Maintenance of diversity in a parrot species complex — ASN Events

Maintenance of diversity in a parrot species complex (#452)

Andrew Bennett 1 , Raoul FH Ribot 1 2 , Justin Eastwood 1 , Ken Walder 3 , Milla Mihaolova 1 , Ben Knott 1 2 , Katherine L Buchanan 1 4 , Mathew L Berg 1 5
  1. Centre for Integrative Ecology, Deakin University, Australia
  2. Centre for Behaviour Biology, University of Bristol, United Kingdom
  3. School of Medicine, Deakin University, Australia
  4. School of Biosciences, Cardiff University, Australia
  5. Centre for Animal Movement Research, Lund, Sweden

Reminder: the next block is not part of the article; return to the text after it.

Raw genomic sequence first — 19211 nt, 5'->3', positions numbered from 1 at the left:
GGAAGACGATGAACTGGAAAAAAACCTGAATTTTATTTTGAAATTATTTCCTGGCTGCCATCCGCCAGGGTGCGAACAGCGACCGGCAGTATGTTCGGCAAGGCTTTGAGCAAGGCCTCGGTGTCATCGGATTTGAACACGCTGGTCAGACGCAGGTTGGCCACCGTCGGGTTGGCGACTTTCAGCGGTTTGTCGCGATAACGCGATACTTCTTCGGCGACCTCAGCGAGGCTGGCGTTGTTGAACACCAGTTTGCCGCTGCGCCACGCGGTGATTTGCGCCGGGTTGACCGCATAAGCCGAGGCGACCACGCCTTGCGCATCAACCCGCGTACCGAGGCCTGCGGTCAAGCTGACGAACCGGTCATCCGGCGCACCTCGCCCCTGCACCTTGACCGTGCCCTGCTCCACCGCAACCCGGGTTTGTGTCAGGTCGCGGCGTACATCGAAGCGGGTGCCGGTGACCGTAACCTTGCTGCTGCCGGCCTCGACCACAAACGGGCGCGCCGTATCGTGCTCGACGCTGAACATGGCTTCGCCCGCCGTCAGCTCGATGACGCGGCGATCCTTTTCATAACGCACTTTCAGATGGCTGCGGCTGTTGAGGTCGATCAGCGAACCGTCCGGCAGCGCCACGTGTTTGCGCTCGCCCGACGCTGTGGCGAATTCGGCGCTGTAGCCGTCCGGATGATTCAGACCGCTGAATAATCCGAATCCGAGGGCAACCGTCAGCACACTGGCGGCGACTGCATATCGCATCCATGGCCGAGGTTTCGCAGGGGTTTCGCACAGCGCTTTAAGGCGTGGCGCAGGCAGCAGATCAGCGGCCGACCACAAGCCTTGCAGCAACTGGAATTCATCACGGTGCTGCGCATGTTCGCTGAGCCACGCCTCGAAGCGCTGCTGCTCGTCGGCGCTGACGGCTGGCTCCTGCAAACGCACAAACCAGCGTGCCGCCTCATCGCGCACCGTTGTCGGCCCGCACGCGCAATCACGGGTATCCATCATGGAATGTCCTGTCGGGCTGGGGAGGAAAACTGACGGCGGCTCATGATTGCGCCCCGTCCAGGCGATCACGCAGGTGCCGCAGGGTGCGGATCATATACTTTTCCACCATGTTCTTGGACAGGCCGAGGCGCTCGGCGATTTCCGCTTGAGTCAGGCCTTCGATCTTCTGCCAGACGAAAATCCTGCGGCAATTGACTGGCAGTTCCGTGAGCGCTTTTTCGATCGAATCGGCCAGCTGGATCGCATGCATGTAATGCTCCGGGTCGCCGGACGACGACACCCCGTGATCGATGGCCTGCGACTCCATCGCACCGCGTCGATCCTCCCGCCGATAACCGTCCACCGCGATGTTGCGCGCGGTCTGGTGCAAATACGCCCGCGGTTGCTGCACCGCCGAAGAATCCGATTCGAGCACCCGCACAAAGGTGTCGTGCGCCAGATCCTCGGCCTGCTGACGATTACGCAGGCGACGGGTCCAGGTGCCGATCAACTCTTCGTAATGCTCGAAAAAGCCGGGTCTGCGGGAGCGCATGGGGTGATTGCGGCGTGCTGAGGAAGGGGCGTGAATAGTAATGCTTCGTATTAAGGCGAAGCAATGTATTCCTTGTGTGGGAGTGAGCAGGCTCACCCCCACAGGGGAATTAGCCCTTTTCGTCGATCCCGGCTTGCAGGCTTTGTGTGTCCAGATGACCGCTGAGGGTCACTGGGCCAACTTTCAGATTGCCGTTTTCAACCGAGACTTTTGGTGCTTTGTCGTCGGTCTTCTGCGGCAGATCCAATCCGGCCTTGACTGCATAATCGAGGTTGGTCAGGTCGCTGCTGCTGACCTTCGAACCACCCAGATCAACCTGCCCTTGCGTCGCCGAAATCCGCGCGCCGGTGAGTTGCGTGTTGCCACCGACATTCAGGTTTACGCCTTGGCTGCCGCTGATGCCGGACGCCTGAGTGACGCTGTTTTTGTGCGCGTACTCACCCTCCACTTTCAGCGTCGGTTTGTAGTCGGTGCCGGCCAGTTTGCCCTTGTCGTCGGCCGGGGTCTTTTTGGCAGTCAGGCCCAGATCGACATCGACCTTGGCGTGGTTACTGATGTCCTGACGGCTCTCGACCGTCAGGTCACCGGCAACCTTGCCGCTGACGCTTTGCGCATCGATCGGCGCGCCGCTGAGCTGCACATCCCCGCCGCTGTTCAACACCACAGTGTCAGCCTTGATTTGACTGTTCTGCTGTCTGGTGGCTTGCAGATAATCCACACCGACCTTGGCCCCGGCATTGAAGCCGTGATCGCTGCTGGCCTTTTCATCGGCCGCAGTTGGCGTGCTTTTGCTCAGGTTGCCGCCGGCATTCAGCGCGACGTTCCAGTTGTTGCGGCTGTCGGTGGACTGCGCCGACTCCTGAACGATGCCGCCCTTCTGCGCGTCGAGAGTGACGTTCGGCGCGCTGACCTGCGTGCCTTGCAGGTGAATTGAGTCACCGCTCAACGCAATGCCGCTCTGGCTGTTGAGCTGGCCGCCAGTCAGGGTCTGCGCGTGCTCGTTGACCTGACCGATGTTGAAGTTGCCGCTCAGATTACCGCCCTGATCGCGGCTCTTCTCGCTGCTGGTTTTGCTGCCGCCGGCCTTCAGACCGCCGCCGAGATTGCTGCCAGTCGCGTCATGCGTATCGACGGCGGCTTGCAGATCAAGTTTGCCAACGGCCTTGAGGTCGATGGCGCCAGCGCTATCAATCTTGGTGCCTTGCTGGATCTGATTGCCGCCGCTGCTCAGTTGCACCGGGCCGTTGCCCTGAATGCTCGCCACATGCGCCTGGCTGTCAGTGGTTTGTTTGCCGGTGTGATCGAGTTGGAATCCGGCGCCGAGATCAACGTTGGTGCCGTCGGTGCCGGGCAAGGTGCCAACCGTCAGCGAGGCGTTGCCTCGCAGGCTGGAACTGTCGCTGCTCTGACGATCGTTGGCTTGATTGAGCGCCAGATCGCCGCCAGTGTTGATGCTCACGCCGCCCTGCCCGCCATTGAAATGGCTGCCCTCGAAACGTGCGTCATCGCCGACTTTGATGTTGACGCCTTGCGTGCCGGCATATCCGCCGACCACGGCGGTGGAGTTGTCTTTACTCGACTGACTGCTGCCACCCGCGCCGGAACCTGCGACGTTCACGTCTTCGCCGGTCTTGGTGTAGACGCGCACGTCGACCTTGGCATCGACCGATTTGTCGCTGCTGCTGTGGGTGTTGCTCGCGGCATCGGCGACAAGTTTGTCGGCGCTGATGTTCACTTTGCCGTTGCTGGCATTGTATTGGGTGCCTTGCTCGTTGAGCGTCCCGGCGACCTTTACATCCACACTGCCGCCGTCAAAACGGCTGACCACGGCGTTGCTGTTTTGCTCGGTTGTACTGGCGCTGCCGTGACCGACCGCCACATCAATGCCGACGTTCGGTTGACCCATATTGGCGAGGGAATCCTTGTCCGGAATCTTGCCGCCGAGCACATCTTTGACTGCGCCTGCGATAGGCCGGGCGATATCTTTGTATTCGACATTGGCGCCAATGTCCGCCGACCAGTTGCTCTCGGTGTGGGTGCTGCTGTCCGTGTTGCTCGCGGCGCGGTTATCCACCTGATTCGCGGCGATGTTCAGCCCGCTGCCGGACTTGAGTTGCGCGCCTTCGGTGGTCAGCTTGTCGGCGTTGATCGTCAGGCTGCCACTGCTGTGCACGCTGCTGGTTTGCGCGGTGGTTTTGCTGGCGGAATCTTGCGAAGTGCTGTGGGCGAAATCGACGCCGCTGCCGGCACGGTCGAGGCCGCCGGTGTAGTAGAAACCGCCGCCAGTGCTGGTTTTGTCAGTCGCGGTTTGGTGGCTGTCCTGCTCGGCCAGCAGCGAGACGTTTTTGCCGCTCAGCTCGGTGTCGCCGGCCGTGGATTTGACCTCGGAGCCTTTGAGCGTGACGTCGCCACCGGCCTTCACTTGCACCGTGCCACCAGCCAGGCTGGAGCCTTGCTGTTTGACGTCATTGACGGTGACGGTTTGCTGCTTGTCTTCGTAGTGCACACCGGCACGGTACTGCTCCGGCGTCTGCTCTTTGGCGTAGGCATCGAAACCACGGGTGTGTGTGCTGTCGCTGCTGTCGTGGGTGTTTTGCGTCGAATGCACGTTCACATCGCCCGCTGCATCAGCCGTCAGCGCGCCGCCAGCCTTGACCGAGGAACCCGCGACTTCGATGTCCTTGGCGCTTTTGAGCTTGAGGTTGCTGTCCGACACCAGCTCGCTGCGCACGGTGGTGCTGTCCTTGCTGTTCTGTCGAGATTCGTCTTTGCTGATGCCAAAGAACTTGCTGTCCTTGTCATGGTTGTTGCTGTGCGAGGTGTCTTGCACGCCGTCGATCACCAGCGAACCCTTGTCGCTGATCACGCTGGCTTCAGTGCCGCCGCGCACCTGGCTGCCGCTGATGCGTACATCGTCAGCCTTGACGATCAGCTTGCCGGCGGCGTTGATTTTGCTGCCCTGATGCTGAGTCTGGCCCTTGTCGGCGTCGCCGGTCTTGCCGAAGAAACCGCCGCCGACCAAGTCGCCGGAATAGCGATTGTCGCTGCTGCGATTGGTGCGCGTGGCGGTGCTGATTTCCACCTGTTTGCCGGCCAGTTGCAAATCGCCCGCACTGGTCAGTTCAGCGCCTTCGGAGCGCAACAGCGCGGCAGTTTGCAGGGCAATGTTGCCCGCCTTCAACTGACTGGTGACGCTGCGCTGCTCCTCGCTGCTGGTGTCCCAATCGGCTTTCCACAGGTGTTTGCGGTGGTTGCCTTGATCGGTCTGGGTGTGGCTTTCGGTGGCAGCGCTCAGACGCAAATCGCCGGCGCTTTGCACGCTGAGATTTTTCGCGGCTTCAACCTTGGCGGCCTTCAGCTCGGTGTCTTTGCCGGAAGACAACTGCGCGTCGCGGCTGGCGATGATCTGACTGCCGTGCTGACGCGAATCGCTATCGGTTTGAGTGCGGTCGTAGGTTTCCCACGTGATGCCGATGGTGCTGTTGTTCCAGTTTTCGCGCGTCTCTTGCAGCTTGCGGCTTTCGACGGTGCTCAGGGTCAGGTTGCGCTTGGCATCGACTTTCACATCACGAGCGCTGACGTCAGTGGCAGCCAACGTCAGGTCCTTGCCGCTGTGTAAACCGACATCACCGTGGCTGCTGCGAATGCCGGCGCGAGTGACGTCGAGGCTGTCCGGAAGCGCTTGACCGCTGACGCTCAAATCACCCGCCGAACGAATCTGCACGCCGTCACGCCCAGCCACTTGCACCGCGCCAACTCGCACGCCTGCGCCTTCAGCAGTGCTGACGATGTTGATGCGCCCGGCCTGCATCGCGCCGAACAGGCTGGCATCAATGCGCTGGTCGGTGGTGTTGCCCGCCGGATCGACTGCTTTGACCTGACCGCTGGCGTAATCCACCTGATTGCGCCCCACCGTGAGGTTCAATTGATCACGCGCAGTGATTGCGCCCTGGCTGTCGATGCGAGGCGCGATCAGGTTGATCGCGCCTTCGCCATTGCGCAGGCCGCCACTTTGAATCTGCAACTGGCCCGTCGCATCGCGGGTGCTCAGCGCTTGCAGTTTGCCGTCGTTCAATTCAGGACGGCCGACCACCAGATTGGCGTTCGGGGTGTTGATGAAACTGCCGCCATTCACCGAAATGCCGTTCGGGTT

Rare cases of ring species, or circular overlaps, offer excellent opportunities to study speciation in sympatry because they can reveal how clinal variation across interbreeding populations may lead to reproductive isolation. In a decade long study across south eastern Australia we measured phenotypic traits among multiple populations, particularly focusing on breeding pairs in two intermediate, clinally varying populations, in order to evaluate the contribution of assortative mating to population divergence. Highly variable yellow-red plumage coloration, produced by psittacofulvin pigments unique to parrots, has hitherto been the only trait used to define populations, but we found no assortative mating for such pigmentary colours. We did find that pigmentation was strongly associated with climate, and was discordant with microsatellite variation, indicating a role for selection in maintaining diversity. By contrast, the ultraviolet-blue coloration based on feather nanostructure, was sexually dimorphic and showed assortative mating. Our findings suggest that structural coloration provides more important sexual signals than pigmentary coloration in this parrot, and perhaps in parrots in general. Our work also suggests how the lack of condition dependence in parrots’ pigmentary coloration may have contributed to the ‘popularity’ of parrots as pets, and thereby the high proportion of threatened species worldwide. The possible role of other factors such as disease (beak and feather disease virus), and subspecies differences in spectral tuning, in maintaining variability in this species complex is also discussed. Overall, our long term study reveals how feather structure, climate, disease, population history, natural selection and sexual selection may interact to maintain diversity in this highly variable species, despite the presence of gene flow throughout the ‘ring’.